Ottavino uncorks four wild pitches
LOS ANGELES -- Rockies right-handed reliever Adam Ottavino thought a good day's work was done. But a call didn't go his way. By the time he actually finished, he had an all-time clunker in a 12-6 loss to the Dodgers.
He thought the seventh ended with his full-count, two-out pitch to the Dodgers' Austin Barnes, but home-plate umpire Mark Carlson called a ball. From there, Ottavino fired a Rockies-record-tying four wild pitches, which accounted for five runs.
He also yielded a two-run Cody Bellinger homer and was charged with six runs in one inning.
Ottavino became the first pitcher in the 50 years -- as far back as the Elias Sports Bureau could dig by Sunday evening -- to give up four or more runs on wild pitches in a game. It is known that Ottavino's performance made the Rockies the first team in the liveball era (since 1920) to allow five runs on wild pitches.
"You can call it whatever you want," Ottavino said. "It was pretty pathetic.
"I've pitched badly before. I need to get to the drawing board and see what changes I need to make."
Ottavino entered with a 6-4 lead, but with no feel for his two-seam fastball, he had to rely on a slider that went wild. As a result, the Rockies' season-worst losing streak reached five games, and the Rockies fell to 44-2 when leading after six innings.
Was the pitch to Barnes, before any run scored, actually a strike?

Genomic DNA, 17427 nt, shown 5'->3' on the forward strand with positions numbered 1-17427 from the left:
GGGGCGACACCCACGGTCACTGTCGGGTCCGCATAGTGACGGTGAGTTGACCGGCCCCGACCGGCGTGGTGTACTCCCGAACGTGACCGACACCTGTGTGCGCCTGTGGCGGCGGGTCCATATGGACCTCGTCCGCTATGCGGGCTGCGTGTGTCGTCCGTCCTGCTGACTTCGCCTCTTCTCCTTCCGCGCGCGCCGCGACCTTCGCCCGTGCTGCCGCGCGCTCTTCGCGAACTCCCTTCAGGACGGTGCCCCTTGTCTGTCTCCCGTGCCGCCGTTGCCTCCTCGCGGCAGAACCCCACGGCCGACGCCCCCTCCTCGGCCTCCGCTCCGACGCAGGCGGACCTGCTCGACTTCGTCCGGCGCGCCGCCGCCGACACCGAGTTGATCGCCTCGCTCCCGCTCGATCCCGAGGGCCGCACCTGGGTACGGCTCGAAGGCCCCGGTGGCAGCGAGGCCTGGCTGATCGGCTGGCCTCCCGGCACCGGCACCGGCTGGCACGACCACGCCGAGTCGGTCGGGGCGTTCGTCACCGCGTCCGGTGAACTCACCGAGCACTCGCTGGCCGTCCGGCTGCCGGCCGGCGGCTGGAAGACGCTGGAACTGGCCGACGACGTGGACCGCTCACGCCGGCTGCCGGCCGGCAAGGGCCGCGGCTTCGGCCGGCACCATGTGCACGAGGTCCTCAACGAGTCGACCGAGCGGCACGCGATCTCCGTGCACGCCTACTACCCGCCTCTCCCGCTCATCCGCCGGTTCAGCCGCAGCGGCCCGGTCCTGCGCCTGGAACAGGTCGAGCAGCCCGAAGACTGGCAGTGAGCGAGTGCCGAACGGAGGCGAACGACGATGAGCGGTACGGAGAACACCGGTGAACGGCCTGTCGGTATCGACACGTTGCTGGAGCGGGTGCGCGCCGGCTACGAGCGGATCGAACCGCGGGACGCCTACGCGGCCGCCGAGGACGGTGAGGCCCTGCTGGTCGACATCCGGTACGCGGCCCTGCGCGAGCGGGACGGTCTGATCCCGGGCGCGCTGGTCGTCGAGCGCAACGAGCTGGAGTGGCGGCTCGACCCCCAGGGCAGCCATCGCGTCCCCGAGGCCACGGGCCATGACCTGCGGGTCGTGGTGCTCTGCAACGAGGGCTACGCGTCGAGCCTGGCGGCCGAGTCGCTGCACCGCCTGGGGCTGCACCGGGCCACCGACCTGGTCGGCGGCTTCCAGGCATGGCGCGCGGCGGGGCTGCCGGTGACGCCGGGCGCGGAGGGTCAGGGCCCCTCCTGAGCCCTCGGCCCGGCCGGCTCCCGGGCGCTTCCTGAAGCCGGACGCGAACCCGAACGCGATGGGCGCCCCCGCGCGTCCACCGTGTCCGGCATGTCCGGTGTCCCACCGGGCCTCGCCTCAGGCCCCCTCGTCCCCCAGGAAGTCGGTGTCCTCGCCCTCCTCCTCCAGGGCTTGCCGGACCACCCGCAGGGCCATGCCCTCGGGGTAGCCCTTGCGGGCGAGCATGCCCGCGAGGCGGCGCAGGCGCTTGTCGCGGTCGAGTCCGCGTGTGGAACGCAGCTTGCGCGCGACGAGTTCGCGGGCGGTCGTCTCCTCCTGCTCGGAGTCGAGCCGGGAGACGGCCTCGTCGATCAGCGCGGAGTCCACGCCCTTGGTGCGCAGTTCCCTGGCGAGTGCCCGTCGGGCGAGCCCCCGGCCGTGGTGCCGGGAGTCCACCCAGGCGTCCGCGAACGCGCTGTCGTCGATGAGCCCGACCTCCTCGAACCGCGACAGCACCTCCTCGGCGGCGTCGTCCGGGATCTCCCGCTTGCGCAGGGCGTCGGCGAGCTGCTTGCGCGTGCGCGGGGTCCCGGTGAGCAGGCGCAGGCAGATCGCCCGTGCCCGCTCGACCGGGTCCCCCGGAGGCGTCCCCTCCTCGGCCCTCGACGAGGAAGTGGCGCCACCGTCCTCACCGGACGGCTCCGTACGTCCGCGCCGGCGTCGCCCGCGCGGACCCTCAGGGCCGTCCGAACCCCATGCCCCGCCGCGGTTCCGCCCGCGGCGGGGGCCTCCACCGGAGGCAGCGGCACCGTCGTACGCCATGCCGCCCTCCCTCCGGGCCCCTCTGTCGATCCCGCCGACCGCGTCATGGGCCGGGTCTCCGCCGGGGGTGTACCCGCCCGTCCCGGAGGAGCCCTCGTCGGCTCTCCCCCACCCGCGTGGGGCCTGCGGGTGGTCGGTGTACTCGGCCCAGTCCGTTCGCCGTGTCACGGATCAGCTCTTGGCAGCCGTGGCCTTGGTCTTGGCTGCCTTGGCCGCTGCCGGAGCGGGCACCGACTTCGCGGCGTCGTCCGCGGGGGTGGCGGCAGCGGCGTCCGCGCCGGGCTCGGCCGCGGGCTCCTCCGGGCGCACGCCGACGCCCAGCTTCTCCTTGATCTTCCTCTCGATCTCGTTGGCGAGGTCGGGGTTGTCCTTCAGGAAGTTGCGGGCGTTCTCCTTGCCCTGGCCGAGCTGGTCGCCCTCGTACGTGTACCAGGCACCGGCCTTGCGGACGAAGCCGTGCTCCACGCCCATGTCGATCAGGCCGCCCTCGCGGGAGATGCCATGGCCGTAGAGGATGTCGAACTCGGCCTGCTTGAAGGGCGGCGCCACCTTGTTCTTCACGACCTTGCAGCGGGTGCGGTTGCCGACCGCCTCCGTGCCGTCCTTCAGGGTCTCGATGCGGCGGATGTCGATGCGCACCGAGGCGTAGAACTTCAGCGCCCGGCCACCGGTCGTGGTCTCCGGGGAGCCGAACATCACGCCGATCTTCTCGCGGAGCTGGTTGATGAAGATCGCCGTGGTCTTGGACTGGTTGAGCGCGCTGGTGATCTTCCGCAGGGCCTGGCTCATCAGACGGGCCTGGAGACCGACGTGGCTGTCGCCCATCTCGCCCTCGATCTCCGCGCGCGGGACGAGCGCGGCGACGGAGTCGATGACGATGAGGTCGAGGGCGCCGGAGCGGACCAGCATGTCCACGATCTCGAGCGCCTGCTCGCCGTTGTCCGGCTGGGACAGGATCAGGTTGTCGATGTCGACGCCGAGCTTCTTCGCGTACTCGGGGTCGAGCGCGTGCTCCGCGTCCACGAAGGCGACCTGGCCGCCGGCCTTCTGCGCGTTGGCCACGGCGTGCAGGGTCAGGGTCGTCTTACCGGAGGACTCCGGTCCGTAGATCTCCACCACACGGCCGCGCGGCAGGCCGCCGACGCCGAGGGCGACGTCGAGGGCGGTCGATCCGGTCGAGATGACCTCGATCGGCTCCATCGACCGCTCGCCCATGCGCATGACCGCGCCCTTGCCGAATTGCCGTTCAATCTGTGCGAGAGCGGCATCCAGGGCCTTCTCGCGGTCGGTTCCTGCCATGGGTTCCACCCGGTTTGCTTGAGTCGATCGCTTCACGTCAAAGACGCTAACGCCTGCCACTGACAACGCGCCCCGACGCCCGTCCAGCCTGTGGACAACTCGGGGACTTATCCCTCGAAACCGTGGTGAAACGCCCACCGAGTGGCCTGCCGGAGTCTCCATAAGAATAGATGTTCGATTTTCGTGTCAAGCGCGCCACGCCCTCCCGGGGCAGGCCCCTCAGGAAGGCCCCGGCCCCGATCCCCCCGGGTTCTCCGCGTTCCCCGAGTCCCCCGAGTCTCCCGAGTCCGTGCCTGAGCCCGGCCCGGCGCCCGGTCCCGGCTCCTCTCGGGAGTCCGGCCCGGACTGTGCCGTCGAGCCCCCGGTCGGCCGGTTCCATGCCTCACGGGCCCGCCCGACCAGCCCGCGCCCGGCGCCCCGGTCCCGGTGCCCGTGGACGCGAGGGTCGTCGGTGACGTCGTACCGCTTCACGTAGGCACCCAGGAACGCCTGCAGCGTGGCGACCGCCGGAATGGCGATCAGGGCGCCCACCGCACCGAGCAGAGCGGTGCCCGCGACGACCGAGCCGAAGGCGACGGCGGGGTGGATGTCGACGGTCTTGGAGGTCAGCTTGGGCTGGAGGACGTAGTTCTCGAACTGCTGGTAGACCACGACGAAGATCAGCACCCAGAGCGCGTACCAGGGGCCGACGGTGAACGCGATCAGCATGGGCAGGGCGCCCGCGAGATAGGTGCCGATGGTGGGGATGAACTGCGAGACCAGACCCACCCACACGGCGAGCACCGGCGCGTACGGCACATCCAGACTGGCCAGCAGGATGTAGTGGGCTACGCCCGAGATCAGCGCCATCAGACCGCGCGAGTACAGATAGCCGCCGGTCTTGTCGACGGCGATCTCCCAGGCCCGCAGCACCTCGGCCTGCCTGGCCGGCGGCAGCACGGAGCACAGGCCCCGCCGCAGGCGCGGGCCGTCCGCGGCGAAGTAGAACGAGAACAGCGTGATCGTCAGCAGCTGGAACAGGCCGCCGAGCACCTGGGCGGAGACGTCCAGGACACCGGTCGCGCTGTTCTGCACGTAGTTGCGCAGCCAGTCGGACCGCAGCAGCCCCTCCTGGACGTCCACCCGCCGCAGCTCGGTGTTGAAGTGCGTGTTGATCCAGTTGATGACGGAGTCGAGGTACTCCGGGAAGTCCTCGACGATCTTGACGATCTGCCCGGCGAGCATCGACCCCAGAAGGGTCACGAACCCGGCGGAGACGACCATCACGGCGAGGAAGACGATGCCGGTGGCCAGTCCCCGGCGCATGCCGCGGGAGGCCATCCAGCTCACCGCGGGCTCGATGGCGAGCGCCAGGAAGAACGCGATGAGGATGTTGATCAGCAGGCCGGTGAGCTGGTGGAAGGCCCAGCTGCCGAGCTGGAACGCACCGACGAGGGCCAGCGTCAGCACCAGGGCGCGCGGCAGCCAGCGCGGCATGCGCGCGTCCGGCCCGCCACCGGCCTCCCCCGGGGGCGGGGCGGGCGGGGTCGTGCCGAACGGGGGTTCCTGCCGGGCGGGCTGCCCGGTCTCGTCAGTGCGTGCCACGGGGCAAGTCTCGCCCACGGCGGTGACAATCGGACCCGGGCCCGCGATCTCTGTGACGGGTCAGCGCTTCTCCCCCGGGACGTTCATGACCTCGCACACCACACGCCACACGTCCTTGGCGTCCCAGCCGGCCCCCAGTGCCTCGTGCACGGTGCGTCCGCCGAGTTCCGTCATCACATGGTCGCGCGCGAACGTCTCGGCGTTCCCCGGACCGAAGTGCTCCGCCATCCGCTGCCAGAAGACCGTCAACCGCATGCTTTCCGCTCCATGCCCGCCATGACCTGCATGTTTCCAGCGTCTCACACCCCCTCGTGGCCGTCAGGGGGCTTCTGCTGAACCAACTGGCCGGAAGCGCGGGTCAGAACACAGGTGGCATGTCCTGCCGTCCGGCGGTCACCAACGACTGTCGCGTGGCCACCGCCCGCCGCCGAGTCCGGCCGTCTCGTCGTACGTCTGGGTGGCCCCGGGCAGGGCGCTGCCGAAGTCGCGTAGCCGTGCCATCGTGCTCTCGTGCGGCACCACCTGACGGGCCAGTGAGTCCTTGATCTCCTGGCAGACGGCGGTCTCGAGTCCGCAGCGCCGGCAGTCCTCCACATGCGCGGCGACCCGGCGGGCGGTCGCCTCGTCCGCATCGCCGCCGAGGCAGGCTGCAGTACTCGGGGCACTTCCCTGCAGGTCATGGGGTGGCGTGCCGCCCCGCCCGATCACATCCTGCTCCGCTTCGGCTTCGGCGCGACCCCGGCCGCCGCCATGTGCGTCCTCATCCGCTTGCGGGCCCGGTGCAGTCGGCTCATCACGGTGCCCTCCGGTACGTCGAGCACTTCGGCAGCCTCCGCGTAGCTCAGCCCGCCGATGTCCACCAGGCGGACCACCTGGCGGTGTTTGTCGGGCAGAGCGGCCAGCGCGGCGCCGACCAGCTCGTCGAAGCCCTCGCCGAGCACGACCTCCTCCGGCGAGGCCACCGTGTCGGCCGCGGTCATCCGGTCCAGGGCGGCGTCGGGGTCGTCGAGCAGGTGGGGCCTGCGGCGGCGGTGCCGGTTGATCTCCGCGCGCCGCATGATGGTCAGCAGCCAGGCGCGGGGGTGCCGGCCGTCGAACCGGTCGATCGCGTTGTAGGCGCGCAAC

"I haven't look at the pitch on the replay," Ottavino said. "In the moment, I thought it was a strike. Nobody's telling me that it is.
"Nobody is really talking to me."
The clubhouse was quiet, but folks will soon re-open dialogue with Ottavino (1-2, 4.94 ERA), the primary right-handed setup man.
"You've gotta try to pick each other up; that's what we try to do as pitchers," said Scott Oberg, who worked 1 1/3 innings. The Rockies used five relievers because starter Tyler Anderson left after 2 1/3 innings with a left hamstring cramp.
Ottavino replaced Jake McGee with runners at second and third in the seventh. The walk to Barnes loaded the bases. The first wild pitch made the count 2-0 against Yasmani Grandal.
The second wild pitch pushed the count full to Grandal, who would strike out, not that it mattered. That pitch seemed to tick off Carlson's foot and fly to the backstop. Catcher Tony Wolters had no idea where the ball went.
After an early-season concussion, Wolters switched from an old-school catcher's mask to a hockey-style helmet-mask combo. Manager Bud Black said some catchers have told him it's hard to find pitches sometimes, and the combo is not as easy to remove.
Wolters refused to blame the protection. But he didn't find the ball until he took off the mask, and before he could do anything Forsythe and Barnes were celebrating a 7-6 lead.
"I was like, 'Where the heck did it go?'" Wolters said. "It was unfortunate.
"We all have each other's backs. This game's hard."
With the bullpen stressed during this difficult stretch, Black stayed with Ottavino in the eighth, but he wild-pitched in two runs and gave up the Bellinger homer. He gave way to Greg Holland with two out, after 48 pitches.
"I didn't care," he said. "I'd have pitched until my arm fell off. I didn't want anybody to come into the game. That hurt me, too, that they had to do that."